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The film begins with a funeral parlor director giving a statement to the sheriff (Jim Backus, yes, from Gilligan’s Island!) about how his establishment was broken into. He tells the sheriff that it was a child’s coffin, but the sheriff seems to think the man is probably trying to pull an insurance scam to pay off gambling debts. He then sees a man get out of a car across the street, and you can tell he’s got bad intentions towards the man. We are then introduced to Dr.Rod Barrett (William Prince), as he’s verbally accosted by the sheriff, who seems to have it in for him. Why? Because apparently the Doc won the affections of a woman who the  sheriff also loved (Alice, the Doc’s wife who died). The sheriff advises him to get out of town, but the Doc tells him to get lost, then heads inside to his office.

 

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Inside the office, we meet the Doc’s secretary, Polly Baron (Jacqueline Scott). She’s prettying herself up for the Doc, as she seems to be smitten with him. He enters the office and she lights up like a Christmas tree. They talk briefly about the sheriff, but the Doc (with Polly in-tow) eventually heads out and to his home. Once there, he looks for his daughter, who was with his girlfriend all afternoon, but returned home safely. The nanny, Miss Kushins (Ellen Corby), informs him that his daughter is probably just hiding, and that’s why he can’t find her. He frantically searches for her, but to no avail. He thinks maybe she’s gone back to his girlfriend’s house, so he heads over to her place. He arrives but she’s not there either, and he has a brief conversation with Sylvia Stevenson (Susan Morrow), but returns home quickly.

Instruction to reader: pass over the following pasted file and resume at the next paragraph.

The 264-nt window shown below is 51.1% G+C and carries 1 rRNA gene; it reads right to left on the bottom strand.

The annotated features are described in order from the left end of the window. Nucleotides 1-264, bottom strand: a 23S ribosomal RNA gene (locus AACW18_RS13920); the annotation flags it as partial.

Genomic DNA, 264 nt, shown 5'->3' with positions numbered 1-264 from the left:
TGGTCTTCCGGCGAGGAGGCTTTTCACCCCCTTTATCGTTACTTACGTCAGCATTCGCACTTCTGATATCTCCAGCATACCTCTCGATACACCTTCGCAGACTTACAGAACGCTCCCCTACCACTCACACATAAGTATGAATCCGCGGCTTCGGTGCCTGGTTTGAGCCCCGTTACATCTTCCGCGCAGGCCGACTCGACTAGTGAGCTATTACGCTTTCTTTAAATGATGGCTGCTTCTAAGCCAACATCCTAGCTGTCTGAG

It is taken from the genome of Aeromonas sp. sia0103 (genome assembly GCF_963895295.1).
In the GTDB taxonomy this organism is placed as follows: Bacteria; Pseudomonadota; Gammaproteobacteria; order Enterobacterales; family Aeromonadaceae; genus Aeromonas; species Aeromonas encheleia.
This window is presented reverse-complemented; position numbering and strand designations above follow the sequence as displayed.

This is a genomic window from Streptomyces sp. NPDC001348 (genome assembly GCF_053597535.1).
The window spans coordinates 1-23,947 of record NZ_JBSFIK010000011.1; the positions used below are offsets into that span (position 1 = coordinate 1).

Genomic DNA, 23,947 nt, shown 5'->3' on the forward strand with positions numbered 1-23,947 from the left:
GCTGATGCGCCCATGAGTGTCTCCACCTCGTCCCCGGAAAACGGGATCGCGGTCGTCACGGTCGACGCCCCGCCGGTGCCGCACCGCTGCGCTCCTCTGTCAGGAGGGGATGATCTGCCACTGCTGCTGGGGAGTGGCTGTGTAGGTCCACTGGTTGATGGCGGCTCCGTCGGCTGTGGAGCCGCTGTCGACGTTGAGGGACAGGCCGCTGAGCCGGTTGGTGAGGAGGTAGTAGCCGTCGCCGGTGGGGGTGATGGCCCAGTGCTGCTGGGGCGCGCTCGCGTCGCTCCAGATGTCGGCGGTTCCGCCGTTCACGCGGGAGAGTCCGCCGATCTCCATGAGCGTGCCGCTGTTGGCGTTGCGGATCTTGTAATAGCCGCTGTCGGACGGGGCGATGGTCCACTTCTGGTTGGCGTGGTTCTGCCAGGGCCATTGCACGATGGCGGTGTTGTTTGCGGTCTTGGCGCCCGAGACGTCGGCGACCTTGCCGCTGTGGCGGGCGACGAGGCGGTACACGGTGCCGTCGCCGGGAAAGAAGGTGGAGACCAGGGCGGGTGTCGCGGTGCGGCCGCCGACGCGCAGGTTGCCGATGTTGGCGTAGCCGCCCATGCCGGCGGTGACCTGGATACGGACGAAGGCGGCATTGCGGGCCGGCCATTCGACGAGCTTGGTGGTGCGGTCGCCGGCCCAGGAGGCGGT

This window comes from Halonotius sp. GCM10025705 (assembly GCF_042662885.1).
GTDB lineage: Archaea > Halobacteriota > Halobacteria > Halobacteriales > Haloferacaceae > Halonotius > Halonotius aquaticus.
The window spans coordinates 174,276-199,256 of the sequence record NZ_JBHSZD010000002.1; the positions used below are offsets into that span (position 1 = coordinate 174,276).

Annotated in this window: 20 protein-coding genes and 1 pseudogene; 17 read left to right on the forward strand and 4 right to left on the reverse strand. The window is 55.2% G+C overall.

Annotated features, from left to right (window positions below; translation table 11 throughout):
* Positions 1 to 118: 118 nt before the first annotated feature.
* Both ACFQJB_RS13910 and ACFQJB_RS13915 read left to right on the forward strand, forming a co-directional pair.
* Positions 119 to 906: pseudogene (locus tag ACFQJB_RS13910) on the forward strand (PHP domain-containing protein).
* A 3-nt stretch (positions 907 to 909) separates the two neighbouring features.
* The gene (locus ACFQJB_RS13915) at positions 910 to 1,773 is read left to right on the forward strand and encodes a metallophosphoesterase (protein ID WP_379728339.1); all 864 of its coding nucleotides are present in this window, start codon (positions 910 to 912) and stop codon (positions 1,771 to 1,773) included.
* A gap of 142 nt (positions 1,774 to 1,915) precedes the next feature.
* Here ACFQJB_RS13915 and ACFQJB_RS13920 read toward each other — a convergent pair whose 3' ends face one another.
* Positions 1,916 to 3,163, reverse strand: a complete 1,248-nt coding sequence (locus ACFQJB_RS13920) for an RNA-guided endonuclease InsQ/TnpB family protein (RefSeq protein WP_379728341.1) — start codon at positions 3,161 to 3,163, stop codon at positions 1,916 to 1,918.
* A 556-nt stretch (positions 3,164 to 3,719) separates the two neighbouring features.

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Just before he reaches his home though, the telephone rings. Polly answers, rushing in front of the nanny. She gets a horrified look on her face, and then begins screaming at the caller. The Doc rushes in, and asks her what’s going on. She tells him that the unidentified caller told her that the Doc’s three-year old daughter has been kidnapped, and buried alive. They only have a few hours before she runs out of air, and dies. Polly, the Nanny, and the Doc are trying to piece together this insane assault on his family, but cannot figure it out. The Doc thinks she must be buried in the graveyard, so he and Polly head over there to try to find her. Meanwhile, the nanny goes to the grandfather (the Doc’s father-in-law), to inform him of the incident, even after the Doc requested she not tell him due to a bad heart condition he has recently acquired. She tells him what’s going on, and you can tell by his demeanor that he’s not going to take this lying down.